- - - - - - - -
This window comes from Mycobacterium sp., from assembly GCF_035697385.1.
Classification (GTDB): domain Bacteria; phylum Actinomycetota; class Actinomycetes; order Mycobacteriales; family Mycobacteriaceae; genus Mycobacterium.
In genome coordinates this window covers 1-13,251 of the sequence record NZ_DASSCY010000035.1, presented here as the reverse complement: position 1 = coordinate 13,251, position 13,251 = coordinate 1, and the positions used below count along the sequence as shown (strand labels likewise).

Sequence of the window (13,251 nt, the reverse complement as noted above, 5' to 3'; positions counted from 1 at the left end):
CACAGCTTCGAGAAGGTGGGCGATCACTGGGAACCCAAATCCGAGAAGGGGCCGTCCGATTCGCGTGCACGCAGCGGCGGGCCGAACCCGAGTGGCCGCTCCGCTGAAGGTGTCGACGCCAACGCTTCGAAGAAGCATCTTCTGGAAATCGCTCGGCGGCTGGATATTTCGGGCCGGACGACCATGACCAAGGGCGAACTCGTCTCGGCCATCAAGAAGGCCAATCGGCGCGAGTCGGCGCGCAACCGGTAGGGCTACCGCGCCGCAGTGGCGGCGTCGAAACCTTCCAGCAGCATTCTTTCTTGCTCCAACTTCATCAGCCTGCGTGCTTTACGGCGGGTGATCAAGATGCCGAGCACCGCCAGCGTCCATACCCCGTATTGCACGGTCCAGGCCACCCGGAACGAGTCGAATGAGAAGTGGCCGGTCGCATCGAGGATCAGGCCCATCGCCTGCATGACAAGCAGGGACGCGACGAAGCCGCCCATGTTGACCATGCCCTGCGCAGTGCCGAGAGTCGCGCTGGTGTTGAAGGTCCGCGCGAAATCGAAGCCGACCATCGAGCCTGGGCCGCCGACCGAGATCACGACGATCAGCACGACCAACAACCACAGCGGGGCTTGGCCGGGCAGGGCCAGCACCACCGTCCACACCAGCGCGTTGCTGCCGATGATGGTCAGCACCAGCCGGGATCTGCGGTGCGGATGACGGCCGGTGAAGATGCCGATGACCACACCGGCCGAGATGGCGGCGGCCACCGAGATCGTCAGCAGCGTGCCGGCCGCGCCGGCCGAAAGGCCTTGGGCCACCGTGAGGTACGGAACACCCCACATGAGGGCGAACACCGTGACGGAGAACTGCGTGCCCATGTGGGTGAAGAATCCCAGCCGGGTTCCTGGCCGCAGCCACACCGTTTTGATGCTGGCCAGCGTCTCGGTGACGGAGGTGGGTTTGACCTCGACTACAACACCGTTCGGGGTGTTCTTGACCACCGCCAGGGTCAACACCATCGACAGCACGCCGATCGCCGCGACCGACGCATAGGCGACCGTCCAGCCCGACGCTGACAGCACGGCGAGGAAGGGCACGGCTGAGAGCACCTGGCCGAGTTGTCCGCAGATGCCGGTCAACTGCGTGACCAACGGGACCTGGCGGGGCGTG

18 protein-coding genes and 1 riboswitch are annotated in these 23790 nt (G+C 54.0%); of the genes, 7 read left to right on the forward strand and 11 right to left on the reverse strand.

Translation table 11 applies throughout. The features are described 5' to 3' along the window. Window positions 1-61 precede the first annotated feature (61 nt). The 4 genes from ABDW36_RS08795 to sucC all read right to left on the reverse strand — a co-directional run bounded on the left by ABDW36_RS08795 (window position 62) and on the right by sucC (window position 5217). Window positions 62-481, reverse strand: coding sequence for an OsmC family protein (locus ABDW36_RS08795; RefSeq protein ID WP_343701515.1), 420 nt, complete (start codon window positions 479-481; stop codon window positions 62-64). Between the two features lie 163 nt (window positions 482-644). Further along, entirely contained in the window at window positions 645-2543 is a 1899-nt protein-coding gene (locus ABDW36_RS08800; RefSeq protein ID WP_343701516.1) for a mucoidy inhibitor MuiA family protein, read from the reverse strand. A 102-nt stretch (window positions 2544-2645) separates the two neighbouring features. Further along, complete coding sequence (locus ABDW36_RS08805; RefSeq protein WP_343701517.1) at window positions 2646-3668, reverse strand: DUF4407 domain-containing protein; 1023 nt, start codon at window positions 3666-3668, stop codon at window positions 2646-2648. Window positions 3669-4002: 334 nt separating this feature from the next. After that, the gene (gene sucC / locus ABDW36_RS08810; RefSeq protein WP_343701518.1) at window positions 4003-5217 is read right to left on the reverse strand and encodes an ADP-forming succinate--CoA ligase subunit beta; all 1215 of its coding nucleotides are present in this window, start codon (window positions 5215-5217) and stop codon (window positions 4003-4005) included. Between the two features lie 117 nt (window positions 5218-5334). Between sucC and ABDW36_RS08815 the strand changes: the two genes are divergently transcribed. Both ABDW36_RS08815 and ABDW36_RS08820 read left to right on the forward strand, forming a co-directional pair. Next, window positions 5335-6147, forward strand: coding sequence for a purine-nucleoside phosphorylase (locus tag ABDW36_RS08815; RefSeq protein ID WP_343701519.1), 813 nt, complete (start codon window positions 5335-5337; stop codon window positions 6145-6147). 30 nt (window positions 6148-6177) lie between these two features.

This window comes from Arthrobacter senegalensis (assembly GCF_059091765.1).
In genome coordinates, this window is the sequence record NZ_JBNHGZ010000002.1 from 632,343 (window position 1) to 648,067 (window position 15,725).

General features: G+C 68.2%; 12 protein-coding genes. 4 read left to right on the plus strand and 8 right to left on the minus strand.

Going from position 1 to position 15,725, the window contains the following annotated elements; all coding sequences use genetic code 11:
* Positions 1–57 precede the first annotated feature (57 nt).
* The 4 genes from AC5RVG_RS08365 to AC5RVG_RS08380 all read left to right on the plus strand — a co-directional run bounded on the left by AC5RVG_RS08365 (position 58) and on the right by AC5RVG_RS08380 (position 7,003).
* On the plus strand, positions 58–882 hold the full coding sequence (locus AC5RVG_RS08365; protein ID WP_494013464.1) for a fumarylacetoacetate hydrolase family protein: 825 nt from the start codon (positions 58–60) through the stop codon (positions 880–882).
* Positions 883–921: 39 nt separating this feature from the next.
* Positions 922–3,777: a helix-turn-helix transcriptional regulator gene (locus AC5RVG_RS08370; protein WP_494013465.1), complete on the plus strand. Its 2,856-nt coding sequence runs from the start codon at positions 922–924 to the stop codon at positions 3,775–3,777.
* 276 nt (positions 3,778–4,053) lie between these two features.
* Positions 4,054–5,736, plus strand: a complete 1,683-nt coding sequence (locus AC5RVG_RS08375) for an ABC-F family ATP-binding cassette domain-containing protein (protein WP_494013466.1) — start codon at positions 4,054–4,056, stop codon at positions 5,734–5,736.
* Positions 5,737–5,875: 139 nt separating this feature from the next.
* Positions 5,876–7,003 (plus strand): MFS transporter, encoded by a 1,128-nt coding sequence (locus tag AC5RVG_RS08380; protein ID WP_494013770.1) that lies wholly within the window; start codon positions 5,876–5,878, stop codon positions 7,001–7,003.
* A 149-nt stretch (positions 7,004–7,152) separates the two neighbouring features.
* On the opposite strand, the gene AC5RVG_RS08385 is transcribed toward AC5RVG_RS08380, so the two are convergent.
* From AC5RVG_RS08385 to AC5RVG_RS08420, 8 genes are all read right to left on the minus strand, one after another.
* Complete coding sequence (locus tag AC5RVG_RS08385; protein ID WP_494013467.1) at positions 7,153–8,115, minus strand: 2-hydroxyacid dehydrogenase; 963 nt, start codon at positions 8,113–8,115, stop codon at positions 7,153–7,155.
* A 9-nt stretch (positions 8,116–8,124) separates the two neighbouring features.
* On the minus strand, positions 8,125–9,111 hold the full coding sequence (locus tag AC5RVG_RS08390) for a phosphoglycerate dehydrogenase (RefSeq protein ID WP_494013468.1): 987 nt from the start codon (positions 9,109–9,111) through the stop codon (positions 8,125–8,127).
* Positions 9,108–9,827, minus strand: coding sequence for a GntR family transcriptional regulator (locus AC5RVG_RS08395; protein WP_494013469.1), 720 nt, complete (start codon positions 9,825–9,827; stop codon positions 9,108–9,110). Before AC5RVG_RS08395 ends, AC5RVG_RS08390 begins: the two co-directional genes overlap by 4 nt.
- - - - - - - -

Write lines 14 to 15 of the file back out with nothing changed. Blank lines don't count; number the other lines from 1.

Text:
* On the plus strand, positions 58–882 hold the full coding sequence (locus AC5RVG_RS08365; protein ID WP_494013464.1) for a fumarylacetoacetate hydrolase family protein: 825 nt from the start codon (positions 58–60) through the stop codon (positions 880–882).
* Positions 883–921: 39 nt separating this feature from the next.